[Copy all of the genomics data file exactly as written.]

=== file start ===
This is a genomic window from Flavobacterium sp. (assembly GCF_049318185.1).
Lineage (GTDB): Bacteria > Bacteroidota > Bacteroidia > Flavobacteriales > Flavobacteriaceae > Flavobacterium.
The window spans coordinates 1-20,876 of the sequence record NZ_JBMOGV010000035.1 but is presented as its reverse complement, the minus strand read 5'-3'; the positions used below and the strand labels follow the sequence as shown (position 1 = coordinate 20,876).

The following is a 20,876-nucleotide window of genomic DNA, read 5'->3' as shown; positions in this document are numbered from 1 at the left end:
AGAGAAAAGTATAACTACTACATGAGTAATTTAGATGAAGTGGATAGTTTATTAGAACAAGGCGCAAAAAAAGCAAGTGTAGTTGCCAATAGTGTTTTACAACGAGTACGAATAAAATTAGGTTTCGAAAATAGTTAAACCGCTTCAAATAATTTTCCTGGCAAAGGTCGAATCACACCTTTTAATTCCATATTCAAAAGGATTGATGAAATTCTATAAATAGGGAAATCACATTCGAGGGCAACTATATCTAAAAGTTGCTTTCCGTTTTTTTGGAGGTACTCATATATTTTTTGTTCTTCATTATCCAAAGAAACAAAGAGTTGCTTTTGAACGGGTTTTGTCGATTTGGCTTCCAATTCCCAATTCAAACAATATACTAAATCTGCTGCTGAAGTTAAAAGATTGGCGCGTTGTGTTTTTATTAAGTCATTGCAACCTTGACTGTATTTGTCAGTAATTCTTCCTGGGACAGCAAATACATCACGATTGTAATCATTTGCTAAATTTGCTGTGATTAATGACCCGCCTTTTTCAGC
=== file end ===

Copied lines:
This is a genomic window from Flavobacterium sp. (assembly GCF_049318185.1).
Lineage (GTDB): Bacteria > Bacteroidota > Bacteroidia > Flavobacteriales > Flavobacteriaceae > Flavobacterium.
The window spans coordinates 1-20,876 of the sequence record NZ_JBMOGV010000035.1 but is presented as its reverse complement, the minus strand read 5'-3'; the positions used below and the strand labels follow the sequence as shown (position 1 = coordinate 20,876).

The following is a 20,876-nucleotide window of genomic DNA, read 5'->3' as shown; positions in this document are numbered from 1 at the left end:
AGAGAAAAGTATAACTACTACATGAGTAATTTAGATGAAGTGGATAGTTTATTAGAACAAGGCGCAAAAAAAGCAAGTGTAGTTGCCAATAGTGTTTTACAACGAGTACGAATAAAATTAGGTTTCGAAAATAGTTAAACCGCTTCAAATAATTTTCCTGGCAAAGGTCGAATCACACCTTTTAATTCCATATTCAAAAGGATTGATGAAATTCTATAAATAGGGAAATCACATTCGAGGGCAACTATATCTAAAAGTTGCTTTCCGTTTTTTTGGAGGTACTCATATATTTTTTGTTCTTCATTATCCAAAGAAACAAAGAGTTGCTTTTGAACGGGTTTTGTCGATTTGGCTTCCAATTCCCAATTCAAACAATATACTAAATCTGCTGCTGAAGTTAAAAGATTGGCGCGTTGTGTTTTTATTAAGTCATTGCAACCTTGACTGTATTTGTCAGTAATTCTTCCTGGGACAGCAAATACATCACGATTGTAATCATTTGCTAAATTTGCTGTGATTAATGACCCGCCTTTTTCAGC